Hope Springs Eternal
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before the start of the Democratic National Convention, Kropenske
is slightly frazzled after another hectic day dealing with the logistics
of holding a convention-related event at Hope Street.
started out as a small reception for convention delegates hosted
by Sallie Mae, the federal educational loan provider, to highlight
literacy, has escalated into an all-day affair beginning with a
press conference featuring Sen. Ted Kennedy (D-Mass.) and actor/director
Rob Reiner, two of Hope Street's biggest supporters, and celebrities
reading books to the children.
try to serve as a model, so we have a lot of visitors from other
parts of the city, state and nation who may be interested in replicating
this program," explains Kropenske. She is used to people observing
Hope Street, which has caught the eye of many key policy-makers.
"I see us expanding in terms of providing technical assistance,
including staff development, to other communities and agencies that
would like to start a center like Hope Street."
the passage in 1998 of Proposition 10, the California state measure
that levies a 50-cent-per-pack tax on cigarettes to provide funding
for health, education and support services for preschool children,
many counties are looking to the Hope Street Family Center as an
important model for delivering these early-childhood services.
notion, too, of home visiting for children, is gaining currency,
says Halfon, and Hope Street provides two successful models: Early
Head Start and a nurse visitation program for first-time pregnant
and many universities around the country have invested enormous
resources in creating innovative model programs to better provide
health and human services," says Halfon, who has been asked by the
Proposition 10 commission, headed up by Rob Reiner, for ideas on
how to "franchise" Hope Street, and by the federal government to
develop a series of reports on this notion of platforms for early-childhood
he says, translating a pilot program to policy has been enormously
difficult. That crucial issue is something that Halfon and a new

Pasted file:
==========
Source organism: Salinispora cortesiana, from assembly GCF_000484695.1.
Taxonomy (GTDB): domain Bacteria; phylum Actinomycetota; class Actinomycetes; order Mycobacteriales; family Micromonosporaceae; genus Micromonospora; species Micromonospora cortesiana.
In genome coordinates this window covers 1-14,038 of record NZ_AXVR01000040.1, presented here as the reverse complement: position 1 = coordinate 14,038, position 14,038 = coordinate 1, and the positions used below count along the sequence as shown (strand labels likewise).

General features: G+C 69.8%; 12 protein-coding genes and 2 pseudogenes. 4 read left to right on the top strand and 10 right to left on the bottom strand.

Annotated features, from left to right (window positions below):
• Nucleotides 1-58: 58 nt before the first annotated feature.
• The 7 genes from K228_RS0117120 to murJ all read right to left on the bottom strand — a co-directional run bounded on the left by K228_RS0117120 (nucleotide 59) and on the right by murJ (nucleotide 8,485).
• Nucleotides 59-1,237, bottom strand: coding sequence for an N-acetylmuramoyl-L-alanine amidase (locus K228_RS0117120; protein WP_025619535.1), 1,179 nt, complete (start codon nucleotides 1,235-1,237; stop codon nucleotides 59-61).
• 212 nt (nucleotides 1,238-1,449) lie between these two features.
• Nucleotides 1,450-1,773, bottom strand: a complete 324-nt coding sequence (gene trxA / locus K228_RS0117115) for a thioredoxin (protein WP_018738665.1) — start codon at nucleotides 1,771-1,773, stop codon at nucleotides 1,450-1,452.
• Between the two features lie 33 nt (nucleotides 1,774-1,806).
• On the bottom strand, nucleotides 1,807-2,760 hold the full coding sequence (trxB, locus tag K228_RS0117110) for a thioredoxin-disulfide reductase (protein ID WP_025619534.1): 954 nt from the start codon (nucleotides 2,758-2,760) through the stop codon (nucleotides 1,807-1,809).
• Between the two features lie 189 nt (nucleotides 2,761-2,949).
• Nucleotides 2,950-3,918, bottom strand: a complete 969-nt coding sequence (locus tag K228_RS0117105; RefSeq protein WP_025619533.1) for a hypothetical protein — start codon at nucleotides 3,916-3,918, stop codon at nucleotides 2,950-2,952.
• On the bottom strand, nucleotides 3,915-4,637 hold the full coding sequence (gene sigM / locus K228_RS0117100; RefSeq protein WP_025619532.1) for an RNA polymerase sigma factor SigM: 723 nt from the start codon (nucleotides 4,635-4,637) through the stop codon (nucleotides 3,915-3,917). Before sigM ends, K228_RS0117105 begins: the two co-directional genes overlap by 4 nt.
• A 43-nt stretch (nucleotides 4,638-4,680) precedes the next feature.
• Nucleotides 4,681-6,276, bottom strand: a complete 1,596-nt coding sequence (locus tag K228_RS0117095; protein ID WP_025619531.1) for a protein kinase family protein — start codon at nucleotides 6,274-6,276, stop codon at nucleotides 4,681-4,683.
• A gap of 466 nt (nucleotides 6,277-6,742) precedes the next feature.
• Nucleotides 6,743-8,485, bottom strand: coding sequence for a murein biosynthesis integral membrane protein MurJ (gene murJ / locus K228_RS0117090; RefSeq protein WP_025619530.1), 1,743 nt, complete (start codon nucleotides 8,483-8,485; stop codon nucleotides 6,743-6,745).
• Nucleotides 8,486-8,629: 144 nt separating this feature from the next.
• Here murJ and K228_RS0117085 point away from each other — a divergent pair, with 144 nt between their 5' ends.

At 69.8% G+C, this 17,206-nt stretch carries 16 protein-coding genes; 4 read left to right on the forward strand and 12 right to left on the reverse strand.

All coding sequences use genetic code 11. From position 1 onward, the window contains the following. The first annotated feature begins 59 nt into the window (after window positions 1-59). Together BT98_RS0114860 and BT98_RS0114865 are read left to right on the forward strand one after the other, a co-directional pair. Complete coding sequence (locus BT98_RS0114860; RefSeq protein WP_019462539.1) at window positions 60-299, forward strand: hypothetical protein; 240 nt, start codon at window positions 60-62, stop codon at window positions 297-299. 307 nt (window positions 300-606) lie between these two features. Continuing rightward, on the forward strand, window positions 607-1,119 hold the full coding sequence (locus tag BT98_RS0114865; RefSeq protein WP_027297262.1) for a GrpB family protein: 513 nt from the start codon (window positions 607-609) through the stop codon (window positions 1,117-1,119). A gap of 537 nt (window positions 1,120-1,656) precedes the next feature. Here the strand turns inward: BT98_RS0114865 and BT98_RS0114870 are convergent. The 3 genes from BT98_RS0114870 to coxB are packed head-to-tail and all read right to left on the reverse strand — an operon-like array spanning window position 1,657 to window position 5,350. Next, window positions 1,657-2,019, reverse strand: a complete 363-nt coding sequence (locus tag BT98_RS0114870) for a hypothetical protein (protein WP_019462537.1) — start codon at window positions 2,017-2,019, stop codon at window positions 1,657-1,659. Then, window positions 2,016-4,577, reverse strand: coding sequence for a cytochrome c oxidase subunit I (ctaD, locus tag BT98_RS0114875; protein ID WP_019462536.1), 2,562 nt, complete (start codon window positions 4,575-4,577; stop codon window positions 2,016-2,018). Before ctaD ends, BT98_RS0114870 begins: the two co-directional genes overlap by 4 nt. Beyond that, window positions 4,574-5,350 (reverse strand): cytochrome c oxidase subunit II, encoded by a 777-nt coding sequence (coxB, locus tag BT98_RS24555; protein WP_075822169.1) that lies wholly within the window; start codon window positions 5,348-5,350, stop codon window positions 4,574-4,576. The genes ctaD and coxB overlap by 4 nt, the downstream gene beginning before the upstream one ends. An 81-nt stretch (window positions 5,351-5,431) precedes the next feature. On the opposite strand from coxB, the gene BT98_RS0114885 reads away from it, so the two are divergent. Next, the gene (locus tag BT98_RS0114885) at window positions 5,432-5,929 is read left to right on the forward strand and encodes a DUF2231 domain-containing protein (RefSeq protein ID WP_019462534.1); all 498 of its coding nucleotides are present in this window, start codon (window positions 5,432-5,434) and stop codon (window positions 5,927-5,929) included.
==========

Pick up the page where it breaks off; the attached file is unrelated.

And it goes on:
campuswide Institute for Children, Families and Communities will
be working to resolve.
only does Hope Street serve as a model for other communities, it
also benefits UCLA faculty and students as a place to engage in
research, service learning and fieldwork, another way the CERC initiative
is eager to connect UCLA with the center.
Kropenske and Halfon envision the partnership as a way for the university
and the center to learn from one another. "We could be developed
as a field-placement site for a variety of departments. This center
is a good setting for helping students see the connection between
the academic and the practical application of what occurs within
a natural setting," observes Kropenske.
teach classes here. I have my public-health students go and do a
couple of sessions at Hope Street, and they want to go back and
do internships," says Halfon. "It piques their imagination about
what's possible." vThis, then, recapitulates the university's missions
in a new light, one in which research, teaching and service are
replaced by knowledge production, knowledge transmission and knowledge
application, the same ideas driving the Institute for Children,
Families and Communities.
is allowing us to be out on the street where things are happening,
rather than working only in a laboratory setting," explains Halfon.
"It also allows us to develop collaborative learning experiences
with our community partners." The lessons learned through such programs
as Hope Street, he continues, are transmitted to public-policy makers
and to the public at large, greatly broadening the scope of societal
a university to remain vital, it has to be innovative. It will die
on the vine if it keeps on doing the same old thing. Even great
ideas can get stale if not acted upon," suggests Halfon.
stale is certainly not part of Halfon's vision for the future.
you look around the country," he says, "there's probably nothing
in this arena as innovative as the Hope Street Center."